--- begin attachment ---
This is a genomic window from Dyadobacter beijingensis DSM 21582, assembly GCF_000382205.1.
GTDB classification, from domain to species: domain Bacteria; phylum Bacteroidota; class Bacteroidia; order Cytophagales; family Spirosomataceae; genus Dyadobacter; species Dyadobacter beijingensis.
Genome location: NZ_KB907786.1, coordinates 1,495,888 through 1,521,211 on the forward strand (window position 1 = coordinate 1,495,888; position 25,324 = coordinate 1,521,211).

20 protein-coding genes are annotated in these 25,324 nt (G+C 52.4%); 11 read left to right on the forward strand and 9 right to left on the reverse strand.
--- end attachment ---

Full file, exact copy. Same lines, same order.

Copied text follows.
This is a genomic window from Dyadobacter beijingensis DSM 21582, assembly GCF_000382205.1.
GTDB classification, from domain to species: domain Bacteria; phylum Bacteroidota; class Bacteroidia; order Cytophagales; family Spirosomataceae; genus Dyadobacter; species Dyadobacter beijingensis.
Genome location: NZ_KB907786.1, coordinates 1,495,888 through 1,521,211 on the forward strand (window position 1 = coordinate 1,495,888; position 25,324 = coordinate 1,521,211).

20 protein-coding genes are annotated in these 25,324 nt (G+C 52.4%); 11 read left to right on the forward strand and 9 right to left on the reverse strand.